Of all the restaurants that I have visited and reviewed, newly opened Dutch East in Franschhoek has been one of the most difficult to come to grips with, to categorise and to review. It appears to not have a focus, and to be all over the place in terms of what it wants to achieve.
When we spoke to co-owner Sainkie du Toit, the front-of-house manager, she immediately emphasised the South African nature of the restaurant, but with an Eastern touch. We could not see the “Eastern” touch at all, and in fact there was little South African about it, except for a BBQ one can order, as well as offal. Sainkie tried to correct herself, and referred us to the menu, in which the restaurant describes itself as “contemporary, with a South African influence and an Asian touch”, and “Fresh local ingredients infused with eastern flavour combinations”. Our party of three could not see the Asian, South African nor contemporary descriptions in the menu items at all. However, the menu had some French names, and a “chimichurri relish”, which is South American, is served with the squid starter. Sainkie could not explain how they had got to the name, or why they chose the name out of about 40 options.
The problem is the menu. I’m all for creativity and doing things differently, but when a new restaurant sets itself up in a space of a restaurant that was frowned upon by many of the locals (Burgundy), one cannot move too quickly or too radically until one has a following. It was the grouping of the menu items that caused the biggest challenge, with headings for “raw” (e.g. steak tartar, seared tuna, shaved salmon, springbok tataki), “small” (curried eggs, meat balls, “black lip abalone” and grilled scallops), “breads” (tortilla with duck, pizza, baguette – served at lunch only), “cured” (biltong sirloin, kudu carpaccio, coppa, smoked trout and more), “offal” (veal tongue, lamb’s head “tourchon”, oxtail, and pork trotter), “meat” (hangar steak, lamb shoulder, pork belly, quail and rib eye), and “fish and shellfish” (kingklip, crayfish with Cafe de Paris, tiger prawns). One can even order a “BBQ”, serving a whole sheep’s rib, game sausage, and the unmissable toasted cheese, tomato and onion sandwich, and a salad. A minimum of 6 guests must order this South African “braai” dish for it to be prepared, it costs R130 per head, and it must be booked in advance. “Sweets” are the apple crepe, fried milk tart, brulee, and Swiss chocolate fondant.
We could not get to choose what we liked, so we looked at the Winter Special menu, which is charged at R150 for three courses and a glass of Protea shiraz or sauvignon blanc (made by Anthonij Rupert Wines). We made sure that we all chose a different combination of dishes, to give us nine opportunities to try them. What is confusing is that the Winter special menu has prices for each individual dish, even though one can only order from it for the three courses, at the total price of R150.
Our waitress Nolundi had a lovely smile, and also could not explain the essence of the menu to us before Sainkie came to the table, stating that the restaurant serves, “afval, raw meat and game meat”. This was a bad start for us. She said the wine came from “Reuben”, but not the restaurant Reuben, she said, meaning Rupert.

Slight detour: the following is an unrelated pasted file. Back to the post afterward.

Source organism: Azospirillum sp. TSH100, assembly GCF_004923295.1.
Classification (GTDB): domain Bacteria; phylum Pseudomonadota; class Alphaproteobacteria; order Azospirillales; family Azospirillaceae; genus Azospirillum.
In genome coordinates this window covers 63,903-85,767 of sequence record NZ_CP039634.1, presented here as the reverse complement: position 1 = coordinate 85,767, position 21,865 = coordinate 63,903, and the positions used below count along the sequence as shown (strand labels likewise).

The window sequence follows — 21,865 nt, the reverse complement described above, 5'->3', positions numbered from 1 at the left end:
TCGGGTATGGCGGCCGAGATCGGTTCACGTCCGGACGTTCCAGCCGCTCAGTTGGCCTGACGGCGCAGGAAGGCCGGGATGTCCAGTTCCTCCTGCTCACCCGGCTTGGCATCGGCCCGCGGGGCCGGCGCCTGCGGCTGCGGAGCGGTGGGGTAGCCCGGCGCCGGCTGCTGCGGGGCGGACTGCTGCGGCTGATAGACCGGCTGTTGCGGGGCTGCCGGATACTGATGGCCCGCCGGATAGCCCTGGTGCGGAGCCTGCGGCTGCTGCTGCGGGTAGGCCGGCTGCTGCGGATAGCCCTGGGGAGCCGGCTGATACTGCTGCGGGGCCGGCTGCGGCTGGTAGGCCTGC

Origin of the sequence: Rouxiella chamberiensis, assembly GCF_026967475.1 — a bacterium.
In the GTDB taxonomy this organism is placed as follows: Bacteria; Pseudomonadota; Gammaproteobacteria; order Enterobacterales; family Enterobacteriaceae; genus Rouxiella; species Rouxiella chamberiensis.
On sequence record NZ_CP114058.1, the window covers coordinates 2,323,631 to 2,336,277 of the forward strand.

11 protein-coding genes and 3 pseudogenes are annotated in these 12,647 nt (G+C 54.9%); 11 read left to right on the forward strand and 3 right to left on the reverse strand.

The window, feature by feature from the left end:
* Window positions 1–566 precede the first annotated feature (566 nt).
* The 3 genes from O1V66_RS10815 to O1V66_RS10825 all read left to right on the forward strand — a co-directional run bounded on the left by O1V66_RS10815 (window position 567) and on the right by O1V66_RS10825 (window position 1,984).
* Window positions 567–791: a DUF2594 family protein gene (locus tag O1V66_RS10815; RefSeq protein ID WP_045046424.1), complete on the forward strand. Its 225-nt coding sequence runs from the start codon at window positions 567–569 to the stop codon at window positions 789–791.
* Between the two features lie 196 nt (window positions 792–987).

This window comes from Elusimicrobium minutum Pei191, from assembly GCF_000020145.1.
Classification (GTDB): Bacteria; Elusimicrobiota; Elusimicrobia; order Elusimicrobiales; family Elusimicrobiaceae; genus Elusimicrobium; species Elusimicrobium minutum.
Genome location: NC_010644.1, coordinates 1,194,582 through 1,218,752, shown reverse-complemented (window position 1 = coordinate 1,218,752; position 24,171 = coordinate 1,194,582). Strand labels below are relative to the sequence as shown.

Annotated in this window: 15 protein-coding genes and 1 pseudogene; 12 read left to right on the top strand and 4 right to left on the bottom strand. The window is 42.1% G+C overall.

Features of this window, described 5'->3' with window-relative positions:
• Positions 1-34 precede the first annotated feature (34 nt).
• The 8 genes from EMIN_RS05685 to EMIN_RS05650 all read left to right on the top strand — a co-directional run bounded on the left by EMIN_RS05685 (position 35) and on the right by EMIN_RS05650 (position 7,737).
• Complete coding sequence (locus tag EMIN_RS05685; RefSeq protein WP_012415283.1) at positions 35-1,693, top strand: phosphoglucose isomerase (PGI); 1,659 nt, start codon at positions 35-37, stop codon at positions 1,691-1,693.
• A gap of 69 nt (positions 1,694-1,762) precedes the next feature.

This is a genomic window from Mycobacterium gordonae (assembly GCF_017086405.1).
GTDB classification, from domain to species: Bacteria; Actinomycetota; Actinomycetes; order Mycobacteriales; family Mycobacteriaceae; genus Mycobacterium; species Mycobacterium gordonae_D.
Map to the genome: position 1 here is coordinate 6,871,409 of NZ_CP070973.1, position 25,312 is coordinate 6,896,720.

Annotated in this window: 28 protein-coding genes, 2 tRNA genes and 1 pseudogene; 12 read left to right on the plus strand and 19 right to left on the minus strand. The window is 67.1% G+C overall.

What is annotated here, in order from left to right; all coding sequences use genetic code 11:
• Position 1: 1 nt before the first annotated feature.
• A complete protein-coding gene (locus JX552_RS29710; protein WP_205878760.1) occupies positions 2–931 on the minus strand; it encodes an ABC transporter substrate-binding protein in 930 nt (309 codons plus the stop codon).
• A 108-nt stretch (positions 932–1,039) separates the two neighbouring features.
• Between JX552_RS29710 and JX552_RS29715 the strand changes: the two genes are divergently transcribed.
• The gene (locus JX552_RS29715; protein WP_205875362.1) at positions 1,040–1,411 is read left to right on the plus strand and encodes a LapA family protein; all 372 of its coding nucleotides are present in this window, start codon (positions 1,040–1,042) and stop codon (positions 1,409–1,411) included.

The wine list is very ‘proudly Franschhoek’, almost every wine estate being represented, probably making it one of the most comprehensive Franschhoek wine lists: Graham Beck, Rickety Bridge, L’Omarins, Glenwood, Rupert & Rothschild, Porcupine Ridge, Stonybrook, Boekenhoutskloof, Grand Provence, Landau du Val, Solms Delta, Lynx, Haut Espoir, Haute Cabriere, Chamonix, Klein Dauphine, La Bri, Vrede & Lust, Klein Genot, Bellingham, Eikehof, and Pierre Jourdan. The list contains a few typing errors. What was unusual was to lable the sparkling wines as “bubblies” and the Rose’s as “blushes”.
We were served three tiny slices of garlic and herb pizza while we decided on our order. The pizza slices were over-salted, and contained onion, and spoilt the palette for what was to come. The water took a long time to come to the table as they had run out of jugs (the restaurant was half full). Our starters arrived almost immediately: the spinach soup arrived lukewarm and was terribly bland, but the parmesan-topped bread was very tasty. The squid came in a soup plate with a lot of liquid, but was not described as a soup. The idea of ‘pairing’ this with red pepper and yellow pepper was probably meant to be a good one, in that it would have added colour to the dish – the problem was that the red pepper was hidden by the 6 tiny tubes of calamari, and the yellow pepper was so overcooked that it became a brown ‘something’ on top of the calamari, and was initially unidentifiable until one tasted it. The calamari dish had a distinct taste of nutmeg, not a good match in my opinion. The “spring rolls” were served as three samoosas, and were not served with the advertised salsa, but with bits of paw paw, cucumber, onion and tomato and lots of rocket. When we asked Sainkie about the spring rolls, she apologised, saying that the kitchen staff had rolled the spring rolls into the wrong shape.